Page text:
i all a special Ketodon of the state leg
islature io give the aldermen tho pow
1 cr to regulate the rents
POPE MEETS WITH
j JOURNAL REPORTS
ROME, Aug 13 Pope Bene
dict met vith a slight accident
I today, slipping on the polished
marble floor while going from
j his bedroom to his privr.to li
brary the Messaggero states.
He sustained a slight ibra:ion
of the skin of the knee.
LIKE TO IKE
j PEACE TERMS
Mexico City Not Likely to Ac
cept His Proposition. Troops
SfBXICp CITY, lug, IS. 1 Ivc
paymasters carrying yoij.ooo
PCMOS left McxlCO l lty to a, off
followers ol I'nnu 1m.i Villa, u is
offirtnlh announced pel social
escort of r,0 men will be 1 ll
ilia, the soldiers beii g p ild i
the gn rnmcnt.
MEXICO CITY, Aug. 1 3 .- -Cf( '.-a n
Caniu, t h governor of Lower Cali
fornia, is willing to abandon his re
J belllon against the government, if he
is permitted to remain In officfc i ntil
December, when he agrees to surren
der office to the successful candidate,
according to advices received by the
goernmeni. nis proposition, it is oe
lleved. will not be accepted, bStfuWM
It would give him a chance to benefit
from the export taxes from the new
cotton crop and from the salmon inl
gam tding concessions.
Cantu has dsslSCSd trying to com
pel Chinese and Japanese to join his
forces, fearing the displeasure of ;ho
A iliiriered steamer, -the Me.viio,
and the Mexican gunboat Progr ,o ait
en route from the east cost to Macal
lan by way of the Panama tniial. per
mission for the! i transit through tho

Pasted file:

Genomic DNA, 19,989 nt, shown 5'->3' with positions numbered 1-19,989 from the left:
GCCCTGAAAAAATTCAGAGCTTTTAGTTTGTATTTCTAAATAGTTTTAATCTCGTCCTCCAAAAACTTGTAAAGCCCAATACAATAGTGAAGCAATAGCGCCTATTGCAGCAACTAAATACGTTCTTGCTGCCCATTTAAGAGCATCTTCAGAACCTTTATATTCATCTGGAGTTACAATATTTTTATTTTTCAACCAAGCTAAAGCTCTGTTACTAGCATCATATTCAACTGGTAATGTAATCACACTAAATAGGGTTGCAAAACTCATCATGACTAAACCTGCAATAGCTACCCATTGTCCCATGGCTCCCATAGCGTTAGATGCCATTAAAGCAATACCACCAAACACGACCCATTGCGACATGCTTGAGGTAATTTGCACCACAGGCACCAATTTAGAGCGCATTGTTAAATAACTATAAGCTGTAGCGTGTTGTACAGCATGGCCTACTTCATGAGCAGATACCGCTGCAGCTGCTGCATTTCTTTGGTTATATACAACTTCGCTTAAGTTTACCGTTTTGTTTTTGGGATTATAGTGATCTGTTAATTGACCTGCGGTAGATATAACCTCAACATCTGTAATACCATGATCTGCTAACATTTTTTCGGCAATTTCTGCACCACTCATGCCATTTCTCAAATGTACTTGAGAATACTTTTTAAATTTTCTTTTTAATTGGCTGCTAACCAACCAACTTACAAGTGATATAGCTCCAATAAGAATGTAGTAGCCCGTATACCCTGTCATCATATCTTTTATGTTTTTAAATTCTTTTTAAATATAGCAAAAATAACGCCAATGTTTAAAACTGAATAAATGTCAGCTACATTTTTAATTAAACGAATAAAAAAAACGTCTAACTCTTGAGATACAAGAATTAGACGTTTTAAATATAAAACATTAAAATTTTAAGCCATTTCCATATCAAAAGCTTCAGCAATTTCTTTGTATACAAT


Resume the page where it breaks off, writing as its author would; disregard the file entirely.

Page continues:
waterway having been bbtaincc from
the L'nlted States gOVernmi i' The
boats will carry the second expedition
against Cantu trom Masatlaii, and will
prO)ably debark the troops at Ln-
FIREMEN OF STATE
TO MEET AT EUREKA
Ll'itLKA. Aug. 13. Arrangements
have practically been completed by
the local firemen for their entertain
ment of the annual convention of the
L'tah State Firemen's SSSOCiatlon
scheduled for next wee kat Eureka,
The members Of 'he local department
have been working for several months
and ll is understood they have a splen
did program mapped out and have suf
ficient funds in hand to i arry It out.
Every fire departmi-nt In the state,
Including Ogden will be represented
at the business meetings of TllSSdsj
and Wednesday and most of the or
ganizations will participate In the
tournament events, which will take up
all of Thursday afternoon, Wednes
day evening there will be a banquet
at the .Miner's I'nion hall in honor of
the visiting firemen and their wives
and the evening's program also will
Include sjn aklng and music. Among
the speakers will be Rulon S. Wells,
of the elate insurance commission, W.
T Ayland and Judge A. J. Weber,
Musical numbers of a high order will